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Comment Re:A Linux Mainframe? (Score 1) 47

More like who needs a Mainframe when you can just as easily install Linux on your typical 64 CPU 8TB POWER8 from IBM or whatever shit Sun^W Oracle is selling.

Get this, the largest IBM POWER system is more powerful and capable, not to mention faster than the biggest zSeries. The only people running Linux on Mainframes are idiots and people who already have a big Mainframe for some massive legacy application like SABRE or TPF; because you can have much faster communication between a Linux VM and z/OS or z/TPF than you can over external cabling.

Hmm, I don't agree with that comment. There are many I/O intensive jobs that Z architecture makes much more sense for than POWER or x86. Think real time big data analytics, financial services, etc. You can run TCO simulations where Z cost less that POWER or x86 in no time.

Comment Cable Free for nearly 2 years now (Score 1) 697

When my DirecTV bill was starting to approach $80 a month, and realized we didn't watch much of anything other than the broadcast networks, we ditched it. Now our setup is OTA Antenna, fed into a Tivo HD, and we use Netflix streaming to supliment everything we can't get OTA. OTA HD is noticeably better quality than cable or satellite, and not hard to pick up provided you don't live in a valley. Built a home antenna out of wire coat hangers, and can pull in 30+ channels ranging from 10 to 60 miles away. Total monthly cost: around $20 a month between Netflix and Tivo ( we pay for the Tivo service once a year for $129 ).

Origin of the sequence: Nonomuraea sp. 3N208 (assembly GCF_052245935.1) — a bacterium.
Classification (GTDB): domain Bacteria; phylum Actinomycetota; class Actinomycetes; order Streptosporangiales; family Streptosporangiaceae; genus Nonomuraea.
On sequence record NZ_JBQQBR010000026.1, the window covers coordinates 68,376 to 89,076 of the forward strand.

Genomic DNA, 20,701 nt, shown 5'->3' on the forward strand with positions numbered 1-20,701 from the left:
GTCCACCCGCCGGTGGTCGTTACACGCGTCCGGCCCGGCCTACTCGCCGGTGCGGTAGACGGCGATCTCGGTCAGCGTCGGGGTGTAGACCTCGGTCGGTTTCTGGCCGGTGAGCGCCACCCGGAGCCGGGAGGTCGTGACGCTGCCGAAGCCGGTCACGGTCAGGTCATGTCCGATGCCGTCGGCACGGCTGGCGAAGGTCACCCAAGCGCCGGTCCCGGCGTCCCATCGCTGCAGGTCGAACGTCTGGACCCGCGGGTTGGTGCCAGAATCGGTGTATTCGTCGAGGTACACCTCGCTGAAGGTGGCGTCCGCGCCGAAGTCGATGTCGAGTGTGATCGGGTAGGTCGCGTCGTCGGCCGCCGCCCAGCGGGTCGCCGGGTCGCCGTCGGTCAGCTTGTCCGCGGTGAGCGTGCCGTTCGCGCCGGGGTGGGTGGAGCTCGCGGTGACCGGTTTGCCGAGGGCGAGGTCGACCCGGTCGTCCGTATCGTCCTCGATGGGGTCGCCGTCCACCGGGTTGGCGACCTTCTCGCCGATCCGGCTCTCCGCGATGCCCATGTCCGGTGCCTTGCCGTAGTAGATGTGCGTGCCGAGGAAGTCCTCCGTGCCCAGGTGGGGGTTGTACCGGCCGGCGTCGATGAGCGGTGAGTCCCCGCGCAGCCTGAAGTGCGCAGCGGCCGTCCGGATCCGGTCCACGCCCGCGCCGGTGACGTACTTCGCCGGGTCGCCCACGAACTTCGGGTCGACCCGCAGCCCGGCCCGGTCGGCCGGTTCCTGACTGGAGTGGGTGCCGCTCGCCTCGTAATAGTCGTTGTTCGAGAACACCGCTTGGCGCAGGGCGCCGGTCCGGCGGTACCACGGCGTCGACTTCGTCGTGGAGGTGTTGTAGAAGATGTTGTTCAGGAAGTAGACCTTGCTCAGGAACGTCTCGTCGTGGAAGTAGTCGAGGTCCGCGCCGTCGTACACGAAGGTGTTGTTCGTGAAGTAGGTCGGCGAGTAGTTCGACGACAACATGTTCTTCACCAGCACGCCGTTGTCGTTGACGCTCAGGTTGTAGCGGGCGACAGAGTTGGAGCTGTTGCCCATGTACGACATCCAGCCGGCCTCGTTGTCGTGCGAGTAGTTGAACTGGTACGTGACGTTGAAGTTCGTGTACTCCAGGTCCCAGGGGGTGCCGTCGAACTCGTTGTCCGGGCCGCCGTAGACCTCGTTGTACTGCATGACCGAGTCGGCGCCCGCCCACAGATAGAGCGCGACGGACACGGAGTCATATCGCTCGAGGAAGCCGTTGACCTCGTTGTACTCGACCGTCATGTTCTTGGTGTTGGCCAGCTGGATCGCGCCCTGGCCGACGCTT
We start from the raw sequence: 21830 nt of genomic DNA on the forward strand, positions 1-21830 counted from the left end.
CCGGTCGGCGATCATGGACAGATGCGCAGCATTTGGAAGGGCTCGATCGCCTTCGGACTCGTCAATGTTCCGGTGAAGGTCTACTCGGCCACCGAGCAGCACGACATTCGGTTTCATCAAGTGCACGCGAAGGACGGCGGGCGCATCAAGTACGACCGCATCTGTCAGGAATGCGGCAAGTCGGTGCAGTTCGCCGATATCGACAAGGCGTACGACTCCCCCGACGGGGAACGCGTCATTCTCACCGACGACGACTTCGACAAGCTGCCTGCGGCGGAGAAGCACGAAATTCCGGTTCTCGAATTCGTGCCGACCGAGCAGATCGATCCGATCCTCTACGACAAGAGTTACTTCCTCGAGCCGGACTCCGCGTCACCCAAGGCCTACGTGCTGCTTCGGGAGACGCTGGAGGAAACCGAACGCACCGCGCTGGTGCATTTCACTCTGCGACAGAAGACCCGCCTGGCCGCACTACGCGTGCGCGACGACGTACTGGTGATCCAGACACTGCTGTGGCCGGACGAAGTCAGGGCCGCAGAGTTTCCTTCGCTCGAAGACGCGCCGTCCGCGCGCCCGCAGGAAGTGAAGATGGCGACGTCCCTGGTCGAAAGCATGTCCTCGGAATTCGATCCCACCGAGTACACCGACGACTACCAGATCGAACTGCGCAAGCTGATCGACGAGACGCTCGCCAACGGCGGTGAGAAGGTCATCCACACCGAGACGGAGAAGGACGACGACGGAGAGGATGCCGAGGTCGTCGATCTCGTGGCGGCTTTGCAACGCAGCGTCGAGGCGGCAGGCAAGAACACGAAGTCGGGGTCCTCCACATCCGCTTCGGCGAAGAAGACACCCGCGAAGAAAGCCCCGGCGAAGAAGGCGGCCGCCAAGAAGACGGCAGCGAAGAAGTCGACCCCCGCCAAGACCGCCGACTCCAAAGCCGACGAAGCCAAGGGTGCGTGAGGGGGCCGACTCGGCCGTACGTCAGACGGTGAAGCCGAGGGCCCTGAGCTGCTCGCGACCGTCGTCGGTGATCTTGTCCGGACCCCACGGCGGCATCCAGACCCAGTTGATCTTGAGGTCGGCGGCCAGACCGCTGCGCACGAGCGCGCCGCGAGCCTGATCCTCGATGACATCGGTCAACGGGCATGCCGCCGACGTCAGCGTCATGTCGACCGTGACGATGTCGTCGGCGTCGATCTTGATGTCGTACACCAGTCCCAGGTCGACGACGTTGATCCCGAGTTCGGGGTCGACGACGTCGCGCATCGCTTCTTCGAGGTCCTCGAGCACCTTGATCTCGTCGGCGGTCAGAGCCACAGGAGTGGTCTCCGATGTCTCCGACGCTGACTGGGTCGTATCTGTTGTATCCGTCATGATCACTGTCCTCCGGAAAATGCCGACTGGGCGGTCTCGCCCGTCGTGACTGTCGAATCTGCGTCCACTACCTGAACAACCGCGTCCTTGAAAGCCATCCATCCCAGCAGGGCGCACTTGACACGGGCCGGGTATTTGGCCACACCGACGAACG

Comment Re:License conflict? (Score 1) 357

The documentation for SugarCRM Community Edition is located here: Sugar Community Edition 6.0 Documentation.

License This work is licensed under the Creative Commons Attribution-Noncommercial-No Derivative Works 3.0 License (“License”). To view a copy of this license, visit or send a letter to Creative Commons, 171 Second Street, Suite 300, San Francisco, California, 94105, USA.

This license forbids both commercial use and creation of derivative works. Now, download a copy of the community edition here. Unzip it and look at the "license.txt" file.


So, which is the mistake?

This first license is for the documentation only; the Sugar CE codebase is licensed under the AGPL.

Real Time Strategy (Games)

Submission + - How to get (a board game) published?

cyclomedia writes: "I've been dedicating a little of my Nerd Time to devising a strategy board game, pitched somewhere between Checkers and Chess but probably not as deceptively complex as Go. The next step in my plan is to see if I can actually create a prototype made of coins, stickers and cardboard and to attempt to teach the rules to my wife (Trek fan, hence the marriage). If I get past that stage ok then what do i do? Presumably I can't just show up at Hasbro with my jerry rigged setup and expect an enthusiastic response. Without giving too much away I can tell you that there's a nerd factor within the game itself, possibly leaning the possibility of marketing towards the Games Workshop end of the spectrum, but without the 80-sided dice and Orcs."

Submission + - XFCE 4.4 released

b100dian writes: "If you have already followed the release candidates, you know that XFCE is really evolving.
Besides adding desktop icons, introducing Thunar (en lieu of xffm) and MousePad, applications that are as simple as effective, Terminal that has built-in support for desktop composition (which is supported by the window manager out-of-the-box), it also introduced (finally!!) shortcut for the pop-up menu (you can see in the tour that Ctrl-Esc is binded to this menu)!!.
Congratulations for the lightest and slickest window manager ever:)"
Linux Business

Submission + - Linus on why the kernel is "special"

daria42 writes: In this one minute video, Linus explains why the Linux kernel is "special". "I have always felt that the thing that makes the kernel special is it never does anything on its own ... It has no agenda. It is at the mercy of all the "real" programs that actually do something for the user," he says. "I try to see what are the issues that users have with programs and what are things that we in the kernel can help them do better," he said.

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